Greg Nicotero once again helms more episodes than any other director in the series’ bullpen, calling the shots on the season’s premiere and finale with a few shows in between, and his work is as energetic and equally invested in the drama as it is in the action and gore. Jennifer Chambers Lynch, daughter of David and director of Boxing Helena and Surveillance as well as the fifth season episode “Spend”, returns to direct the season’s tense and thrilling second episode “JSS” in which Alexandria is assaulted by the cold-blooded Wolves. The directors of the season’s remaining shows deliver reliably solid and consistent work as well, which is at this point in The Walking Dead’s run the best anyone could ask or hope for.
Each episode is presented in the 1.78:1 widescreen aspect ratio and the high-definition cinematography – filmed in Super 16 on Arriflex 416 cameras and printed on both 16mm and 35mm film – looks fantastic on this Blu-ray. The 1080p resolution transfers boast naturalistic colors and texture and crisp details in every aspect of every scene, with a fine layer of grain present to give the series a pleasing cinematic appearance. As always, Anchor Bay backs up the stunning visuals with multi-layered English Dolby TrueHD 7.1 audio tracks that feature immersive ambient soundscapes and a staggering clarity in the dialogue that is never overwhelmed by the nauseating level of detail in the gorier scenes’ audio mixes. The sparse music scores are also granted enough room on the tracks to be enjoyed with balance and depth even when they have to fade into the background and let the action and character interaction take the spotlight. French Dolby Surround 2.0 soundtracks and English and Spanish subtitles have also been included.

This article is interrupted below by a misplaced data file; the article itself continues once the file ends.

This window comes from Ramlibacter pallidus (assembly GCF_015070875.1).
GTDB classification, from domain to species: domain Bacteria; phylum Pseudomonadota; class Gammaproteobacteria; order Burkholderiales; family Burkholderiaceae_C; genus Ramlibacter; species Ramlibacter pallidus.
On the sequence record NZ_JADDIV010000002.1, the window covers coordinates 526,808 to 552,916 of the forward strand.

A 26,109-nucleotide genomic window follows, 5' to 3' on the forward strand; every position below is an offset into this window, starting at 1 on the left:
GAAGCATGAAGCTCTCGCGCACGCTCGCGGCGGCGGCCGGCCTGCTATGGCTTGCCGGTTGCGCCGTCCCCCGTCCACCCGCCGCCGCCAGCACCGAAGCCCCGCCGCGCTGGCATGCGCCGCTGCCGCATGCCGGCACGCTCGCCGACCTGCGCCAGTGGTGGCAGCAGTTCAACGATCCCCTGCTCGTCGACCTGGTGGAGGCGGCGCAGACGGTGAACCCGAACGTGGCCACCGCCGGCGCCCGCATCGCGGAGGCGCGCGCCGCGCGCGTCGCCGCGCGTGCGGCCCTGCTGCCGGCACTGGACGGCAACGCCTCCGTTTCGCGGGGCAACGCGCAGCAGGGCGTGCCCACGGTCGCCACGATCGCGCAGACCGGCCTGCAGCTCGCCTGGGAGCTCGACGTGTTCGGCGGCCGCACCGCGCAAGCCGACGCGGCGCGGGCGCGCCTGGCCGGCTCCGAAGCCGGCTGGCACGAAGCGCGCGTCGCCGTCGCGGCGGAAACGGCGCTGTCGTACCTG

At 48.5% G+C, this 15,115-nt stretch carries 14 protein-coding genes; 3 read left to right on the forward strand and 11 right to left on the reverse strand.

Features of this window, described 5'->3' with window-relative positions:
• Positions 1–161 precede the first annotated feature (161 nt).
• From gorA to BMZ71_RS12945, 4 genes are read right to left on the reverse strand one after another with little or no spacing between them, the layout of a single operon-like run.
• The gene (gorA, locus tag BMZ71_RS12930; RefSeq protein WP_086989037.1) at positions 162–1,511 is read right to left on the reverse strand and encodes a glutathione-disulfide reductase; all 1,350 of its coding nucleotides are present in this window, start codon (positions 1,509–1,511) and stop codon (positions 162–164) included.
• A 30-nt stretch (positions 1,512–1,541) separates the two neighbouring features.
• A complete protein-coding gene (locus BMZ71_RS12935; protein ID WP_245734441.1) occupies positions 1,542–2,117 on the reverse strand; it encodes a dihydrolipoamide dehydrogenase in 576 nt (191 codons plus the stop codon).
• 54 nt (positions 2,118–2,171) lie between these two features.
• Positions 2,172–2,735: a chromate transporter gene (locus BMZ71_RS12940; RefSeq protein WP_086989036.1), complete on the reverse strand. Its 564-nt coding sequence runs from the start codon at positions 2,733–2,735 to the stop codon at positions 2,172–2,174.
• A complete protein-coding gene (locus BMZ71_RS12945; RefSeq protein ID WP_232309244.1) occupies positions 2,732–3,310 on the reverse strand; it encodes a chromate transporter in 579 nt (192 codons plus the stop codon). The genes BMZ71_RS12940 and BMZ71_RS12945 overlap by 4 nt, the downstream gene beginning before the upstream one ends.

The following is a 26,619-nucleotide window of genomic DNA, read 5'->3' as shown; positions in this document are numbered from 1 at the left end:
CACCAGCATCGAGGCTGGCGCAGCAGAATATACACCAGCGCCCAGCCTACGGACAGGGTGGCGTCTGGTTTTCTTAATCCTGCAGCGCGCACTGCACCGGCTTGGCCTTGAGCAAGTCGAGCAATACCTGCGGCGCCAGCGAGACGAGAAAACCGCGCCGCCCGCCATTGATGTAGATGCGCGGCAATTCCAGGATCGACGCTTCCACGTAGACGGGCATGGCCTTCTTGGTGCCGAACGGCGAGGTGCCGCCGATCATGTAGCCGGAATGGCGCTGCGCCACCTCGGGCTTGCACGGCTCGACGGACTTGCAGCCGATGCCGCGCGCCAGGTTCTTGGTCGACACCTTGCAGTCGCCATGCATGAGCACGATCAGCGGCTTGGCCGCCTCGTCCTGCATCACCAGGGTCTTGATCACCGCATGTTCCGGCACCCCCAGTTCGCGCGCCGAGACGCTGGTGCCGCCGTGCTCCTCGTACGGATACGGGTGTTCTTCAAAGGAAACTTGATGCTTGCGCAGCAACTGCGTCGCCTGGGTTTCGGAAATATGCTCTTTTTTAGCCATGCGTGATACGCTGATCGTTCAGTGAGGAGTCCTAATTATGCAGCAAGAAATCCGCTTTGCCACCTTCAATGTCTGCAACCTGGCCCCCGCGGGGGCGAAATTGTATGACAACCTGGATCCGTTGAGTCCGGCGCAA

Supplements on the first four discs are limited to audio commentaries on select episodes featuring members of the cast and crew: “First Time Again”, “Here’s Not Here”, “Start to Finish”, “No Way Out”, “Not Tomorrow Yet”, “The Same Boat”, and “Last Day on Earth”.
In keeping with past season collections of The Walking Dead, Anchor Bay has housed the bulk of the bonus features on the fifth and final disc in this set, starting off with the extended version of the season finale “Last Day on Earth” (66 minutes). Fans of the show who exploded with fury at the shortened introduction of Negan in the closing moments will be mighty happy to see his grand entrance finally presented in every second of its F-bomb-dropping glory.
In the “Featurettes” section you’ll find a wealth of behind-the-scenes material. “The Making of The Walking Dead” is a collection of sixteen short mini-docs with each devoted to the production of an episode. There is no Play All option for this feature. “In Memoriam” (10 minutes) pays tribute to the characters on the series who met with an untimely demise during the season. “601: Out of the Quarry” (8 minutes) examines the creation of a crucial action set-piece from the season opener. “Guts & Glory: The Death of Nicholas” (5 minutes) is devoted to the character’s noble, but gruesome, fate. “Strength in Bonds” (11 minutes) explores the relationships between the show’s main and supporting characters. “Negan: Someone to Fear” (5 minutes) finds the cast and crew discussing the season-long build-up to the introduction of the upcoming seventh season’s primary villain and how it compares to his counterpart in the comic book. Finally, “The Face of Death: Iconic Walkers of the Season” (4 minutes) takes a quick look at the most memorable zombies to kill and be killed this season.
None of these features go deeper than a surface-level overview of the production and character development, but there is enough on-set footage and cast/crew soundbites to please the series’ die-hard fan base.
Wrapping things up on this disc are a small set of deleted scenes from four episodes (9 minutes). The Blu-ray also comes with a Digital HD download code.
Fans of The Walking Dead certainly had a lot to complain about regarding the series’ sixth season, but at least it had little or nothing to do with the craft and dedication of its talented cast and crew and the solid hour of gory, intense apocalyptic horror entertainment they deliver with apparent ease every week. Anchor Bay Entertainment’s Blu-ray release of this season features the outstanding A/V quality and shallow but reasonably informative supplements that happily live up to the moderate standard established by previous season sets. The hardcore devoted should be quite satisfied.